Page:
I'm working on a story, it has a character that just finished High School and isn't sure what to do now and then ends up in on an adventurous journey.

I'm struggling with good ways to show that the character lacks in motivation early in the novel, and later in the story I would like to establish a transformational decision, but I'm not really sure what this decision should be.

Do you know any good examples on how this kind of motivation is applied and how this character arc turns out?

(I'm not native English, the wording in my writing is better ;) )

  • 3
    It sounds like your character's motivation is to find themself a motivation that's meaningful to them. Maybe this goal is achieved over the course of the adventure. Maybe finding the adventure resolves it, and their motivation changes to something else. Character motivation can be anything, as long as it drives them to do something. I'd say you're on the right track. Jun 11, 2017 at 13:26

3 Answers 3


The first example that springs to mind is Holden Caulfield from Catcher in the Rye. Finishing high school represents that awkward, uncertain and downright terrifying period of transition from childhood to adulthood. At that age it can feel like the future is laid out already like a trap. Go to college, get a job, get married, have kids, then it's clean sailing 'til death. Many millennials would prefer to stay indoors playing video games, or go travelling, or do a degree in some unemployable field - all of which could be perceived as lack of motivation by their parents.

Holden's basic character arc is avoidance and eventually acceptance. If your character doesn't know what they want to do next they will either flail about trying to find out, or stick with some old routine and try not to think about it. Procrastination can lead a character up all sorts of avenues, as can a sudden moment of flight when the pressure gets to much. A distraction in the form of a call to adventure would be more then welcome, in that scenario. Or perhaps they pursue an adventure all by themselves just to spice their life up a little, before it's too late. It depends on the story.

As for the breakthrough, I think TheTermiteSociety's comment is key: your character needs to find something that's meaningful to them. Maybe it's the people they meet on the adventure and the relationships they form. Maybe they witnessed some sort of injustice, and found meaning in the fight to stop it. Maybe they simply had that moment of realisation that they already were an adult, and that it wasn't such a bad thing after all. It depends on the character and on the story you're telling. But once they've found that meaning, it can be brought back full circle. Your character could go off and fight a dragon, then come back home and see that college application form still sitting on their desk. It had seemed like a monster before, but not so much anymore.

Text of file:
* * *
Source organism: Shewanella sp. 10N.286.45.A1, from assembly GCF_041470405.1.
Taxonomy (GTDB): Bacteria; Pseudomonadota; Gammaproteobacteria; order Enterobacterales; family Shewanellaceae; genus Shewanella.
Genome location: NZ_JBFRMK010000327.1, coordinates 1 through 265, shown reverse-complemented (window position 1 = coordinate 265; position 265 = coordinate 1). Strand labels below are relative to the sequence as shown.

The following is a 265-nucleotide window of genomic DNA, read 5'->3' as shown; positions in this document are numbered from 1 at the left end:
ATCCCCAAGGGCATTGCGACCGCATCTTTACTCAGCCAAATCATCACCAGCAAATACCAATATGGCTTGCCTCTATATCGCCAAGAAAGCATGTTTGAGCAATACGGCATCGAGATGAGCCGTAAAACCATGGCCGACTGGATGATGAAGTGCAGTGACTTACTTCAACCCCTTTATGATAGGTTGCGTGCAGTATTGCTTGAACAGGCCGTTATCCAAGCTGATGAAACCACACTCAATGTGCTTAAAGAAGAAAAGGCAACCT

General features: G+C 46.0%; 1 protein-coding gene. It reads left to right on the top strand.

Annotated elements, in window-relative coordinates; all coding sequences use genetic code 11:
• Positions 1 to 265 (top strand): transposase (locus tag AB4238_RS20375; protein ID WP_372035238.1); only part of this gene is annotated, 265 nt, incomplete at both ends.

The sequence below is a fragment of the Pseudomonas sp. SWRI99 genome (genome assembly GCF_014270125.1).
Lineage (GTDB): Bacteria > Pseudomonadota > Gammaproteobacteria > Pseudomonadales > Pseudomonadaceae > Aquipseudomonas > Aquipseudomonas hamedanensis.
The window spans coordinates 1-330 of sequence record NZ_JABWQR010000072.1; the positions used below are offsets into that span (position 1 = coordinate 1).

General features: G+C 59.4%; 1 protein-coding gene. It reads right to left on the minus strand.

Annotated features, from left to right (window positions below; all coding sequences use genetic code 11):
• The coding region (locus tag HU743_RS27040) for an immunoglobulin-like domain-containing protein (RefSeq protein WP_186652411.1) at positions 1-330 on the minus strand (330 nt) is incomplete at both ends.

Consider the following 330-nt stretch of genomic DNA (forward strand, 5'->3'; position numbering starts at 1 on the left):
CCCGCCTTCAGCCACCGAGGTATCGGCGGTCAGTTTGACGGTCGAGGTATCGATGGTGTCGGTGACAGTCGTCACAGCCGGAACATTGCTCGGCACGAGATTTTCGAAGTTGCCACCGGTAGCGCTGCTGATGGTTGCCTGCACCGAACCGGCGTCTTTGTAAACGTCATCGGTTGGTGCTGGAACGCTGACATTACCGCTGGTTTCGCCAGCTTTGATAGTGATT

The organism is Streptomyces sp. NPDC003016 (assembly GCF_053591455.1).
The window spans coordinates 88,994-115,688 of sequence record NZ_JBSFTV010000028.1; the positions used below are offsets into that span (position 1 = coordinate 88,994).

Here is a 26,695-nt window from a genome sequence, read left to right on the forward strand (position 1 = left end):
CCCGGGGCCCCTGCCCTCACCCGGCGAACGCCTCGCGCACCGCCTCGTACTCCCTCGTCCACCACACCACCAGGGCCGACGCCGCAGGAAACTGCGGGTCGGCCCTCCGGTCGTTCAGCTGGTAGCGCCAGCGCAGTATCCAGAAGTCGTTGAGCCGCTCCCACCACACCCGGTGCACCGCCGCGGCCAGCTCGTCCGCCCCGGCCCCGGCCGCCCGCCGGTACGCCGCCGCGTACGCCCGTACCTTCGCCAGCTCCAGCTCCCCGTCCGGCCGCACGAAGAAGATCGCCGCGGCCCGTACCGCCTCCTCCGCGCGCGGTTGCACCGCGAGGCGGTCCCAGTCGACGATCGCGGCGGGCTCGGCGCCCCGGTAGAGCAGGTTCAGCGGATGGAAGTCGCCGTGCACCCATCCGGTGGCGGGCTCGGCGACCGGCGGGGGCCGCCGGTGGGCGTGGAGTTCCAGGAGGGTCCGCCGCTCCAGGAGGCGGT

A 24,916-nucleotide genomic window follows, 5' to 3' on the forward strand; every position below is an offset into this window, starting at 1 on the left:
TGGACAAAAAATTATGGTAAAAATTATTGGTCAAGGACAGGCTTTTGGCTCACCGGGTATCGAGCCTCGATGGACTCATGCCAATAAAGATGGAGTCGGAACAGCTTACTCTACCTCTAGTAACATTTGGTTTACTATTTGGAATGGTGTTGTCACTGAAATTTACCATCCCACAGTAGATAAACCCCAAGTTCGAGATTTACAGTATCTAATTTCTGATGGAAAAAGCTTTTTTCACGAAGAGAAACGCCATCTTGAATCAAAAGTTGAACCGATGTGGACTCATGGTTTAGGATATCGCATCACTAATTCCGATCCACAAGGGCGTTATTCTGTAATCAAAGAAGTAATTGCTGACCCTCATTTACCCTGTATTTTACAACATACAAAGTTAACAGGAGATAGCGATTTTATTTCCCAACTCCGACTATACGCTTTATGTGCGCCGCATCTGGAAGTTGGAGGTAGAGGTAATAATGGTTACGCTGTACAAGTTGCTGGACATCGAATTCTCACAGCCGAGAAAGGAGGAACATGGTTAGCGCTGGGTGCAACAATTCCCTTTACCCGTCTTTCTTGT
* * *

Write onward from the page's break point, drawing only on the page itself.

• 1
    I found my way here from stackoverflow, but the answers here are so much more eloquent and pleasurable to read, I can't imagine why ;)
    – Himmators
    Jun 12, 2017 at 22:17

Maybe the character has a special take on all the things that he/she could do. Those unique takes result in his/her general demotivation.

Different things he/she could do present themselves e.g what friends and cohorts are doing: An internship in one of those trendy establishments (boring, corporate slavery), volunteering (instagram fodder), getting married (woah, please). Also, the character might actually be in the middle of particular activities, but may show no sincere interest in doing those well, or may not be particularly invested in the final outcome.

These attitudes towards potential pursuits can display the lack of motivation. Then, when the right adventure comes across, the contrast in his/her feelings towards it and the shift in emotions from dull cynicism to genuine wonder, restlessness and drive can display the newfound purpose with great impact.


This is a well trodden path. If your character's just finished high-school he could be a stoner wanting to do nothing but sit around and smoke weed all day. Or there's the rich kid with the trust fund. He is given everything so has no need to pursue everything. Or perhaps the character is disabled or has lost a limb and won't get out of bed because he feels his life is over.

There are hundred's of scenarios.

Your Answer

By clicking “Post Your Answer”, you agree to our terms of service and acknowledge you have read our privacy policy.

Not the answer you're looking for? Browse other questions tagged or ask your own question.